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WISE Spies a Comet with its Powerful Infrared Eye
February 11, 2010
NASA's Wide-field Infrared Survey Explorer, or WISE, has discovered its first comet, one of many the mission is expected to find among millions of other objects during its ongoing survey of the whole sky in infrared light.
Officially named "P/2010 B2 (WISE)," but known simply as WISE, the comet is a dusty mass of ice more than 2 kilometers (1.2 miles) in diameter. It probably formed around the same time as our solar system, about 4.5 billion years ago. Comet WISE started out in the cold, dark reaches of our solar system, but after a long history of getting knocked around by the gravitational forces of Jupiter, it settled into an orbit much closer to the sun. Right now, the comet is heading away from the sun and is about 175 million kilometers (109 million miles) from Earth.
"Comets are ancient reservoirs of water. They are one of the few places besides Earth in the inner solar system where water is known to exist," said Amy Mainzer of NASA's Jet Propulsion Laboratory in Pasadena, Calif. Mainzer is the principal investigator of NEOWISE, a project to find and catalog new asteroids and comets spotted by WISE (the acronym combines WISE with NEO, the shorthand for near-Earth object).
"With WISE, we have a powerful tool to find new comets and learn more about the population as a whole. Water is necessary for life as we know it, and comets can tell us more about how much there is in our solar system."
The WISE telescope, which launched into a polar orbit around Earth on Dec. 14, 2009, is expected to discover anywhere from a few to dozens of new comets, in addition to hundreds of thousands of asteroids. Comets are harder to find than asteroids because they are much more rare in the inner solar system. Whereas asteroids tour around in the "main belt" between the orbits of Mars and Jupiter, large numbers of comets orbit farther away, in the icy outer reaches of our solar system.
Both asteroids and comets can fall into orbits that bring them close to Earth's path around the sun. Most of these "near-Earth objects" are asteroids but some are comets. WISE is expected to find new near-Earth comets, and this will give us a better idea of how threatening they might be to Earth.
"It is very unlikely that a comet will hit Earth," said James Bauer, a scientist at JPL working on the WISE project, "But, in the rare chance that one did, it could be dangerous. The new discoveries from WISE will give us more precise statistics about the probability of such an event, and how powerful an impact it might yield."
The space telescope spotted the comet during its routine scan of the sky on January 22. Sophisticated software plucked the comet out from the stream of images pouring down from space by looking for objects that move quickly relative to background stars. The comet discovery was followed up by a combination of professional and amateur astronomers using telescopes across the United States.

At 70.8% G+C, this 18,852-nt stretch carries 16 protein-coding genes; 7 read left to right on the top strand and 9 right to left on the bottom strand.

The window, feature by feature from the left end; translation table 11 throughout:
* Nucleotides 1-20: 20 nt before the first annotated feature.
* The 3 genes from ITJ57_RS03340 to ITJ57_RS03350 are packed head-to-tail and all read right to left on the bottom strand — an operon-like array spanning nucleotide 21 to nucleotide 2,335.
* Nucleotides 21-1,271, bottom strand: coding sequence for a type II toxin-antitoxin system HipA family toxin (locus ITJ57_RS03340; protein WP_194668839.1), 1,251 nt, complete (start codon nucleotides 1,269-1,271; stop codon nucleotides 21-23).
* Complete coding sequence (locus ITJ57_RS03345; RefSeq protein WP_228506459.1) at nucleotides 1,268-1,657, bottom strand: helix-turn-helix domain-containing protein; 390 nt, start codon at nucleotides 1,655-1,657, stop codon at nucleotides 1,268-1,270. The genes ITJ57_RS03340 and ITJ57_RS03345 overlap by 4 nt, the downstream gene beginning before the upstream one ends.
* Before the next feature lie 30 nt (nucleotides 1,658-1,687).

A teacher also teamed up with an observer to measure comet WISE using a home-built telescope next to a cornfield in Illinois. Their research is part of the International Astronomical Search Collaboration, an education program that helps teachers and students observe comets and asteroids (more information is online at http://iasc.hsutx.edu/).
All the data are catalogued at the Minor Planet Center, in Cambridge, Mass., the worldwide clearinghouse for all observations and orbits of minor planets and comets.
Comet WISE takes 4.7 years to circle the sun, with its farthest point being about 4 astronomical units away, and its closest point being 1.6 astronomical units (near the orbit of Mars). An astronomical unit is the distance between Earth and the sun. Heat from the sun causes gas and dust to blow off the comet, resulting in a dusty coma, or shell, and a tail.
Though this particular body is actively shedding dust, WISE is also expected to find dark, dead comets. Once a comet has taken many trips around the sun, its icy components erode away, leaving only a dark, rocky core. Not much is known about these objects because they are hard to see in visible light. WISE's infrared sight should be able to pick up the feeble glow of some of these dark comets, answering questions about precisely how and where they form.
"Dead comets can be darker than coal," said Mainzer. "But in infrared light, they will pop into view. One question we want to answer with WISE is how many dead comets make up the near-Earth object population."
The mission will spend the next eight months mapping the sky one-and-a-half times. A first batch of data will be available to the public in the spring of 2011, and the final catalog a year later. Selected images and findings will be released throughout the mission.
JPL manages the Wide-field Infrared Survey Explorer for NASA's Science Mission Directorate, Washington. The principal investigator, Edward Wright, is at UCLA. The mission was competitively selected under NASA's Explorers Program managed by the Goddard Space Flight Center, Greenbelt, Md. The science instrument was built by the Space Dynamics Laboratory, Logan, Utah, and the spacecraft was built by Ball Aerospace & Technologies Corp., Boulder, Colo. Science operations and data processing take place at the Infrared Processing and Analysis Center at the California Institute of Technology in Pasadena. Caltech manages JPL for NASA. The ground-based observations are partly supported by the National Science Foundation. The Minor Planet Center is funded by NASA. More information is online at http://www.nasa.gov/wise and http://wise.astro.ucla.edu.